The XC60 T6/T8 has a standard automatic front and rear load leveling suspension to keep ride height level with a heavy load or when towing. The XC60’s height leveling suspension allows the driver to raise ride height for better off-road clearance and then lower it again for easier entering and exiting and better on-road handling. The X1 doesn’t offer a load leveling suspension.

For a smoother ride and more stable handling, the XC60’s wheelbase is 7.7 inches longer than on the X1 (112.8 inches vs. 105.1 inches).

For better handling and stability, the average track (width between the wheels) on the XC60 is 3.8 inches wider in the front and 3.9 inches wider in the rear than the track on the X1.

The XC60 T6 AWD Inscription handles at .87 G’s, while the X1 xDrive28i pulls only .86 G’s of cornering force in a Car and Driver skidpad test.

For greater off-road capability the XC60 has a 1.3 inches greater minimum ground clearance than the X1 (8.5 vs. 7.2 inches), allowing the XC60 to travel over rougher terrain without being stopped or damaged.

Passenger Space

The XC60 has 1.1 inches more front legroom, 2.6 inches more front shoulder room, 1 inch more rear legroom and 1.1 inches more rear shoulder room than the X1.

Cargo Capacity

The XC60 has a much larger cargo volume than the X1 with its rear seat up (30.2 vs. 27.1 cubic feet).

A low lift-over cargo hatch design makes loading and unloading the XC60 easier. The XC60’s cargo hatch lift-over height is 26 inches, while the X1’s liftover is 28.5 inches.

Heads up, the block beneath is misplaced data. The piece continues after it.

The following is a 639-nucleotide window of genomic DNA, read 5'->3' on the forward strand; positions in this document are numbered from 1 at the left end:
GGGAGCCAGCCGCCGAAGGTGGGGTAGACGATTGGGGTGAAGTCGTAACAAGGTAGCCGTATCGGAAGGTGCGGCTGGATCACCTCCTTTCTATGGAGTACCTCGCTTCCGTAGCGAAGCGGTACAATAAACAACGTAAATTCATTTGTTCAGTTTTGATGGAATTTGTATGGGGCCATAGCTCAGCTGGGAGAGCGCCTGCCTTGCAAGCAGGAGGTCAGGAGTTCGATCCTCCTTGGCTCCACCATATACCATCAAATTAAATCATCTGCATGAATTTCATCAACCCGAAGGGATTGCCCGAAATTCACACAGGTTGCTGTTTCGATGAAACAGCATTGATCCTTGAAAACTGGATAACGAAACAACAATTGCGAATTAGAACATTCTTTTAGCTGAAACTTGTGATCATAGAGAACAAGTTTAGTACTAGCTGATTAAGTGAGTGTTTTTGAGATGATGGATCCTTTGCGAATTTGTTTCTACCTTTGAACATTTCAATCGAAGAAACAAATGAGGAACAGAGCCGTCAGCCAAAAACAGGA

Pressing a switch automatically lowers the XC60’s optional rear seats, to make changing between passengers and cargo easier. The X1 doesn’t offer automatic folding seats.

Towing

The XC60 has a 3500 lbs. towing capacity. The X1 has no towing capacity.

Ergonomics

The XC60 has a standard remote vehicle starting system, so the vehicle can be started from inside the driver's house. This allows the driver to comfortably warm up the engine before going out to the vehicle. The climate system will also automatically heat or cool the interior. The X1 doesn’t offer a remote starting system.

Unlike the driver-only memory system in the X1, the XC60 R-Design/Inscription has a passenger memory, so that when drivers switch, the memory setting adjusts the driver’s seat and outside mirror angle and the front passenger seat also adjusts to the new passenger’s preset preferences.